Chicago / Washington:
American Airlines Group Inc and United Airlines Holdings Inc postpone the return of Boeing 737 MAX flights until August and September, respectively. This is a new delay after sources told Reuters that an important certification flight may not be before April at least.
American canceled 737 MAX flights by August 18 and United by September 4, the two said on Friday in separate statements.
The other US 737 MAX operator, Southwest Airlines Co.
The new schedules mean that the three airlines will fly without the 737 MAX for the second summer in a row, an issue that weighed on profits during the peak season of last year.
The Boeing 737 MAX was discontinued worldwide in March last year after two accidents in Indonesia and Ethiopia that killed 346 people within five months.
The U.S. aircraft manufacturer has spent months updating software that is believed to have played a role in both crashes, but new problems have emerged that hamper regulatory efforts to re-approve the aircraft.
The time of a certification flight, an important step in the approval process, has been repeatedly postponed. The last unofficial guide was that the flight is scheduled to take place this month, but is now unlikely to take place while Boeing is trying to solve the new problems, sources said this week.
American, Southwest and United had planned to get the planes back in the air in early June when regulators approved the plane in the first quarter, but this is now increasingly unlikely.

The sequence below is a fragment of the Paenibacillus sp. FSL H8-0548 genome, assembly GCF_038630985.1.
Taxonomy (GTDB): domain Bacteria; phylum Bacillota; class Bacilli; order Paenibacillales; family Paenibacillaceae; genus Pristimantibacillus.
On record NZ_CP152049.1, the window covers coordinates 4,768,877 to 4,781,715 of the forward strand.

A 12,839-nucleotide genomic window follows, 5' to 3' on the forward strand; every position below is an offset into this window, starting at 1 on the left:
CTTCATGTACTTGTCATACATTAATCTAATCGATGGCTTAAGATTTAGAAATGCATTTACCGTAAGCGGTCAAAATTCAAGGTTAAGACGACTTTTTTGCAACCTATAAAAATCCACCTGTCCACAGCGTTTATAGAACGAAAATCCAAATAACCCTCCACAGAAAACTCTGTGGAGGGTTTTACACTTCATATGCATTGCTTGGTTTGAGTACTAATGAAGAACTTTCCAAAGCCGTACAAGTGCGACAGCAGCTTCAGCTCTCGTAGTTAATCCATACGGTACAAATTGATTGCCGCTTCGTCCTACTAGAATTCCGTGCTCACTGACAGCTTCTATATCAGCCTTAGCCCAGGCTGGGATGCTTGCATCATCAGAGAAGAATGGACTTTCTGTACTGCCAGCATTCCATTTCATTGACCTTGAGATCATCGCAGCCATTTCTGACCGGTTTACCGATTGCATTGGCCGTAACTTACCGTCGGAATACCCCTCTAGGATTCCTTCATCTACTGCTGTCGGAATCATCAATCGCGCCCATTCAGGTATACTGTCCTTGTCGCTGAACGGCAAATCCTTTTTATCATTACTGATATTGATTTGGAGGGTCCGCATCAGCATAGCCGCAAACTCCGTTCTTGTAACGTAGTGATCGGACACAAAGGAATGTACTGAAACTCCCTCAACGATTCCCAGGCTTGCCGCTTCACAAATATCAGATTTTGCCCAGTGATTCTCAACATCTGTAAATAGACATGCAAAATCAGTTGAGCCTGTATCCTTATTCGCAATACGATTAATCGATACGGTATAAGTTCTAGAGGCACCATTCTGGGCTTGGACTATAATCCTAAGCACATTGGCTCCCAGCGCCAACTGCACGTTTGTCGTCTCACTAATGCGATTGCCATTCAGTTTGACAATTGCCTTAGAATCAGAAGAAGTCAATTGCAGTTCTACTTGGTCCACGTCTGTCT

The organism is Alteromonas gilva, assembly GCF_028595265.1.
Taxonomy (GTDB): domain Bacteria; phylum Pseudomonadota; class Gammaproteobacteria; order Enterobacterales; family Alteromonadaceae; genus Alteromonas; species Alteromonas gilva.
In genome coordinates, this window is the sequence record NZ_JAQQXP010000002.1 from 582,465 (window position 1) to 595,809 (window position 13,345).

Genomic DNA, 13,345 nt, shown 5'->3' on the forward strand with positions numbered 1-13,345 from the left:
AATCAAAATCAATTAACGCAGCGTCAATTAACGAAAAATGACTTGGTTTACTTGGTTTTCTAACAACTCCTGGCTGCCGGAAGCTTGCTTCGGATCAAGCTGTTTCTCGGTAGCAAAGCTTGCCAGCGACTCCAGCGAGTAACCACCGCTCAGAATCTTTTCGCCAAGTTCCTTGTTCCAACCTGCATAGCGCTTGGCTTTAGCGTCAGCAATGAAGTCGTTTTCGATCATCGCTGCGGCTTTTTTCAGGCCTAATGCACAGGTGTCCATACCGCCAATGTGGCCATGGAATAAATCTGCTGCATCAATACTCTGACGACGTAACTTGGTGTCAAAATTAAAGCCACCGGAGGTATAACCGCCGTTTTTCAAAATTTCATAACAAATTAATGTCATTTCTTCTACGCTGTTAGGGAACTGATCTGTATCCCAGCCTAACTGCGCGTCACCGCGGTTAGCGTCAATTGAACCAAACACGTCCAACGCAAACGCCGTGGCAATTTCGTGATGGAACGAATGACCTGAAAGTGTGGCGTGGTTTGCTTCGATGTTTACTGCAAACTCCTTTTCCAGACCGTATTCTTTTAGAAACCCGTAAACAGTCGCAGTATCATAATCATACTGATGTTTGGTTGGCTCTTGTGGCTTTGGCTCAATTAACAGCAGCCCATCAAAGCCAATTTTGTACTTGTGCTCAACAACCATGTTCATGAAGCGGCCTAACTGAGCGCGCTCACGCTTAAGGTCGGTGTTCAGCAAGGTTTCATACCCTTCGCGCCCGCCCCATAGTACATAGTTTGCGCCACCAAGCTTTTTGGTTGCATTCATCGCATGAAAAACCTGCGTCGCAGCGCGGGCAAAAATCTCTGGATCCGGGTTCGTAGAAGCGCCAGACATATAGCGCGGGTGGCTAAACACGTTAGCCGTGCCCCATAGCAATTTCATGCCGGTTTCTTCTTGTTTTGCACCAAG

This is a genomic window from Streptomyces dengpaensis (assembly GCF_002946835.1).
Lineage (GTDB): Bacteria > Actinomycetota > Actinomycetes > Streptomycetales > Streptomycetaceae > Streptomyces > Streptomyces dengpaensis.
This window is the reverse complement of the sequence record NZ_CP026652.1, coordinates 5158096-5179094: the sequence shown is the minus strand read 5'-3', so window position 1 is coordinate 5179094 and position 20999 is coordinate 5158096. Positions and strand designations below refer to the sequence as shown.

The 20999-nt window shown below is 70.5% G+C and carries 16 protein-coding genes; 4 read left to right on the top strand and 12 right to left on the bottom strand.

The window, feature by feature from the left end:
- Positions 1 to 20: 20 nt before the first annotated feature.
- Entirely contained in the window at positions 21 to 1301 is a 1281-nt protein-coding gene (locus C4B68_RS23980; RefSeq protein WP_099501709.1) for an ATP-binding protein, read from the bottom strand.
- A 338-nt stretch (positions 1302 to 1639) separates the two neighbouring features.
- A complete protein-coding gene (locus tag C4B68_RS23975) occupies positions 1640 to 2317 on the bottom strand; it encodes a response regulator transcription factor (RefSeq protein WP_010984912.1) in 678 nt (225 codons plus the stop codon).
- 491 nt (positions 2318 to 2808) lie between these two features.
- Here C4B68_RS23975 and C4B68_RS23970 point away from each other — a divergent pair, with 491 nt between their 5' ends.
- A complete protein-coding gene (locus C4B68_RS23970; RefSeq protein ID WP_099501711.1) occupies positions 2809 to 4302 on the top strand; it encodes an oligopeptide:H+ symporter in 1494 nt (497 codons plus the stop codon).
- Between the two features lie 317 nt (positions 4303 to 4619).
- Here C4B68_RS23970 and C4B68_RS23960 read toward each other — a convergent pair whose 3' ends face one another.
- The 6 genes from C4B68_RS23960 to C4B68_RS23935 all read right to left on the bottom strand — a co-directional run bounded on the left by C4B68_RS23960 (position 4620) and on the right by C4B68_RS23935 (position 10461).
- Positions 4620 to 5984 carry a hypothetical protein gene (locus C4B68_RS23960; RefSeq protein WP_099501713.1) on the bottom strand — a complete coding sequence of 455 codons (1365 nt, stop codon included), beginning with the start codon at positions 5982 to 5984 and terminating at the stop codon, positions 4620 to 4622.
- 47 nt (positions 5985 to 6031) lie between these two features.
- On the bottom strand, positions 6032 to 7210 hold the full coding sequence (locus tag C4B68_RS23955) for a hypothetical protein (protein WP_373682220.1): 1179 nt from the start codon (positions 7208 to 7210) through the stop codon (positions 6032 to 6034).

A key problem yet to be resolved is whether Boeing needs to disconnect two bundles of cables that may be too close together, which can lead to a short circuit and crash if the pilots do not respond appropriately. Boeing said on Friday it was still in talks with the Federal Aviation Administration about the problem.
Meanwhile airlines including Delta Air Lines
Once regulators approve Boeing's corrections, airlines will need at least 30 days to prepare their fleets and pilots before using the aircraft for commercial flight.
The longer the 737 MAX is grounded, the more Boeing ultimately has to compensate its customers.
Boeing spent $ 1.4 billion (163; 1.1 billion) on compensation for 737 MAX customers last year, and CFO Greg Smith said the company anticipates "a good deal" of additional billing this week this year.